Historic properties harbor stories, secrets and surprises, and if you’ve ever want to know more about a cool old house in one of St. Louis’ many historic neighborhoods, you could always ‘Google’ the address and have 52,000 results in milliseconds.
Or, you could ask Esley Hamilton and get the single right answer, immediately.
In his role as preservation historian for the St. Louis County Department of Parks and Recreation, Hamilton surveys historic buildings for consideration on the National Register of Historic Places. But it is his role in saving St. Louis history that has made him a recognizable force with urban planners and city councils for more than 30 years. Hamilton’s well-documented successes include an eight-year effort to save the Utz Tesson house (built in 1782 and threatened by development) and, perhaps most famously, the re-routing of Highway 40 around small brick bungalows in Richmond Heights because they represent a significant time in the Civil Rights movement.
A place on the National Register is often misunderstood, Hamilton says. “The Register is an honor roll of historic buildings, operated by the National Parks Service,” he explains. “What most people don’t realize is that the Parks Service has no authority to keep those buildings from being altered or torn down—only a local preservation ordinance can do that. That’s why it’s so critical, if a community is concerned about its heritage, to have a local historic preservation (HP) ordinance.”
For instance, although it was discussed after Busch’s Grove was razed, the city of Ladue does not have an HP ordinance. “That’s just incredible to me because Ladue has so many major works of architecture, like Churchill School (the old Price School building), and the Czufin house by William Bernoudy, which are both on the National Register,” Hamilton says. “People tend to say We don’t need that because people are aware of their heritage, and they WANT to preserve these things—we don’t need government interfering. But the point is, you don’t need it for the people who care—you need it for the people who don’t care.”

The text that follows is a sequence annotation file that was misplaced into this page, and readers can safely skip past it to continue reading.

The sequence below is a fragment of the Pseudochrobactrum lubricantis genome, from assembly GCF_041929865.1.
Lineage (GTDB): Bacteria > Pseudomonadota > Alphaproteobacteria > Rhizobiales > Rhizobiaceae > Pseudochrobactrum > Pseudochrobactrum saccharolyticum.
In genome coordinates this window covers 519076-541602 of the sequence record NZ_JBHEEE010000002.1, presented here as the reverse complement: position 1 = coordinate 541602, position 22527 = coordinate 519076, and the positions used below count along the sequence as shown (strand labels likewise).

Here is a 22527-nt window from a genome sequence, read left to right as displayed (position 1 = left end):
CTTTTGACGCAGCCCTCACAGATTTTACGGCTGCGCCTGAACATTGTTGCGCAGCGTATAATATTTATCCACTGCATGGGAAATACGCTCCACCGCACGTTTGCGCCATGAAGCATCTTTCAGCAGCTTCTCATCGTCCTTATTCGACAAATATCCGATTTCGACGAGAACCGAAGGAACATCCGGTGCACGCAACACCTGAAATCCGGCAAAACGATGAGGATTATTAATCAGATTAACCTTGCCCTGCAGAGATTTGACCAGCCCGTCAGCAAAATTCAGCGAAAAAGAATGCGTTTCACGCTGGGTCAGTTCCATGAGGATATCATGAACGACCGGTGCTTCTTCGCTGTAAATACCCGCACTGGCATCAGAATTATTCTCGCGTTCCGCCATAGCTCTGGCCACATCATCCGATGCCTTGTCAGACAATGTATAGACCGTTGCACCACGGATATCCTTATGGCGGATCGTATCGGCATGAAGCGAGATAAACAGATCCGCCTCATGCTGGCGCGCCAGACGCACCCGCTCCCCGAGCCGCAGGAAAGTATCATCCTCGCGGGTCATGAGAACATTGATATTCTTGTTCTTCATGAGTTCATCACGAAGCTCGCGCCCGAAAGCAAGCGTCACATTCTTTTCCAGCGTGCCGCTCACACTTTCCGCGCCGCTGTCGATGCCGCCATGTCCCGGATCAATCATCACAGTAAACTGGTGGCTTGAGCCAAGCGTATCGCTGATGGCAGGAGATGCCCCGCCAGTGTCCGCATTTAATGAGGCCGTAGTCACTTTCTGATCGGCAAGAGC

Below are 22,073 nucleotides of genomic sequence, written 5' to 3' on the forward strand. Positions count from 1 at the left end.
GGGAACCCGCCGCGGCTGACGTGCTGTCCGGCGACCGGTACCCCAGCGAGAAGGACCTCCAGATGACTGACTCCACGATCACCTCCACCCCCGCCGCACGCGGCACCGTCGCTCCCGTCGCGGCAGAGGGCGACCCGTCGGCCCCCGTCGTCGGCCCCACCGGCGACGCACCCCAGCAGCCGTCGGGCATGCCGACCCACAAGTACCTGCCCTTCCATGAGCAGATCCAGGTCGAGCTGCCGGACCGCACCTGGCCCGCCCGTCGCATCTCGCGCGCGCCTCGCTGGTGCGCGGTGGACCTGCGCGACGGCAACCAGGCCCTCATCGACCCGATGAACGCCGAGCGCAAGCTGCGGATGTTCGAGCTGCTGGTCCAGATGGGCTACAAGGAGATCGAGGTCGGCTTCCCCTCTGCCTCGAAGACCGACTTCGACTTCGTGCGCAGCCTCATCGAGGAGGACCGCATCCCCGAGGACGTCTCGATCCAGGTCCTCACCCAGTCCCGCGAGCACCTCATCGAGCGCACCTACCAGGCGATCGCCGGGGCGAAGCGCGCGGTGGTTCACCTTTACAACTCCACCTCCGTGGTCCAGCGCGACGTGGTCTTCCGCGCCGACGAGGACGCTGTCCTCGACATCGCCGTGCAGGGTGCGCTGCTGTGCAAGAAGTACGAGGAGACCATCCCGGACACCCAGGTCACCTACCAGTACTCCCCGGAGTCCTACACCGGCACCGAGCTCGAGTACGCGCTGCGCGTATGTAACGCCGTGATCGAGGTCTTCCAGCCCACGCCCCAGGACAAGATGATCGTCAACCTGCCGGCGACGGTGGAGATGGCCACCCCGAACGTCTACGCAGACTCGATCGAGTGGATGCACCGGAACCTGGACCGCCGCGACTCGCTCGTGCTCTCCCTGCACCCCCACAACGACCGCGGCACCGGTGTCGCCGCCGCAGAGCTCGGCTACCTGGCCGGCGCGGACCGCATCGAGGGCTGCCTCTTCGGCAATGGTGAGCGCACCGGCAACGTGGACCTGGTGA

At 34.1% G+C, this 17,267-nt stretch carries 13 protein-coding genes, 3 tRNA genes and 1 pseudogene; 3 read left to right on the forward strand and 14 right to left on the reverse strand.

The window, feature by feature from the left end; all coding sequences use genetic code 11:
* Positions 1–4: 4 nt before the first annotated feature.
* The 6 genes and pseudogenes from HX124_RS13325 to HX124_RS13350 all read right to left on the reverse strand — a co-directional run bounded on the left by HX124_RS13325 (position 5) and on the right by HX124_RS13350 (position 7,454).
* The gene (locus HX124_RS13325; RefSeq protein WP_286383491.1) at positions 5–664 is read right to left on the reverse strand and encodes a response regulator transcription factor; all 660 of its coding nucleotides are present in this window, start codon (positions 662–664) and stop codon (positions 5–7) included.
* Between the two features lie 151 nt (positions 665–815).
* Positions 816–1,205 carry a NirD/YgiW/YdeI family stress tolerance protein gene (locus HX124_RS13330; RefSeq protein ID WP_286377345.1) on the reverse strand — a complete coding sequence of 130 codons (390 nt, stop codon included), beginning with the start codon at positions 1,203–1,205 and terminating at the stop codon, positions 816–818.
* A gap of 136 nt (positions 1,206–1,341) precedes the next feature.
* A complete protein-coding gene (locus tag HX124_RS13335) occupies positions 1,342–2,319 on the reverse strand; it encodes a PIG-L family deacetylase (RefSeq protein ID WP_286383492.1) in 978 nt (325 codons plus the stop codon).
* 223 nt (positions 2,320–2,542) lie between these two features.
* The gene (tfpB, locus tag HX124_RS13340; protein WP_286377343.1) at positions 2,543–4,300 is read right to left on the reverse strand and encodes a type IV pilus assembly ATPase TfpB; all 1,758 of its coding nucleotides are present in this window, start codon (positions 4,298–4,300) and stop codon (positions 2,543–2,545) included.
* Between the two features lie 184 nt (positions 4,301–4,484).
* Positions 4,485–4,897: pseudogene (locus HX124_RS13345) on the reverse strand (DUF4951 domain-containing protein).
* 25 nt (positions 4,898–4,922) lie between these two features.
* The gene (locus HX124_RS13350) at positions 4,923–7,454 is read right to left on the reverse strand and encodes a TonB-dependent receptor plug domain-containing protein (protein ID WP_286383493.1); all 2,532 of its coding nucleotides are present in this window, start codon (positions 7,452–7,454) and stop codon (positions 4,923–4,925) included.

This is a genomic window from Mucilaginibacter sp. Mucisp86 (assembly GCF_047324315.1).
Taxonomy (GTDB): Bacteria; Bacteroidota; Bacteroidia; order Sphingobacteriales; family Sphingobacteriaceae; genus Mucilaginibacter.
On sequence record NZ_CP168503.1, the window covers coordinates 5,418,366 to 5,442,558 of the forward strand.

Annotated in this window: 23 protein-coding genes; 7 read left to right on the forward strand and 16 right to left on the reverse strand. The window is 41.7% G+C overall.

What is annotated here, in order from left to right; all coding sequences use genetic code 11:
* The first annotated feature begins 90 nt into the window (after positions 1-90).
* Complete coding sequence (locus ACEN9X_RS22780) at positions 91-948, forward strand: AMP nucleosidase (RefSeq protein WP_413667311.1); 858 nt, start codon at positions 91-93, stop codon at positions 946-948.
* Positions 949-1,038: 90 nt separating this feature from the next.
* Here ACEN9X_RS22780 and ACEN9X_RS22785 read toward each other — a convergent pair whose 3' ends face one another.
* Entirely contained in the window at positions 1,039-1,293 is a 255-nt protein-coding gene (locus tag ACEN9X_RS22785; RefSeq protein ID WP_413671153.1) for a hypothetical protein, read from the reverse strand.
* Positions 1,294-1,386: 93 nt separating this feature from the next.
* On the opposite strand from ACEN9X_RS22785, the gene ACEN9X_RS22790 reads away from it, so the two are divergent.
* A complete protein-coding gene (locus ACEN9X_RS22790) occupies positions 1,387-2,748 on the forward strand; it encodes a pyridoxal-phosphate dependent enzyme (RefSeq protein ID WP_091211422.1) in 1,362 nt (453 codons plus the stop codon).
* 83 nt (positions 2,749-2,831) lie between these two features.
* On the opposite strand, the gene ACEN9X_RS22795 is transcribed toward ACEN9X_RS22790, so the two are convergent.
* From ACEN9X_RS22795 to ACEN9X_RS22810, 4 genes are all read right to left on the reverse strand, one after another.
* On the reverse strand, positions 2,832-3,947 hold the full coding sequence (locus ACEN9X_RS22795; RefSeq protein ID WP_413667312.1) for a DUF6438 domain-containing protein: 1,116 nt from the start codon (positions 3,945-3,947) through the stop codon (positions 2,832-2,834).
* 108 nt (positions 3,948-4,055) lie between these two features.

Not surprisingly, Hamilton has some favorite Ladue houses and he knows them by name. “One of my favorites is ‘Amagraja’ on Price Road. It’s one of the few houses remaining in St. Louis that reflects the style of the World’s Fair,” he says. “Some of the materials from the fair’s structures were later reused, and the distinctive columns from the fair’s Georgia building may have been incorporated into Amagraja. There are only a handful of these Renaissance designs, so I consider this to be of statewide significance.”
Although the 1950s are not often recognized as a significant period in architectural history, Hamilton says St. Louis has many fine examples of what has been described as mid-century modern. “The ‘50s were a great period in our architecture, but the children of the people who built it, hate it. That happens in every generation, because styles are cyclical. But then the next generation sees things with fresher eyes, and appreciation starts to grow.”
Hamilton says the mid-century work of St. Louis native William Bernoudy, who studied under Frank Lloyd Wright, is particularly popular. “There was a tour last year of Bernoudy homes—many of them in Ladue—and it was sold out, because there’s a tremendous amount of interest in his work.” Real estate agents have taken note of the buzz, says Hamilton, and will incorporate the phrase ‘Bernoudy house’ into a for-sale description, but the significance is not always appreciated. “I saw one ad that read beautiful Bernoudy house—restore or tear down.”
Hopefully that Bernoudy gem will not suffer the same fate as Busch’s Grove.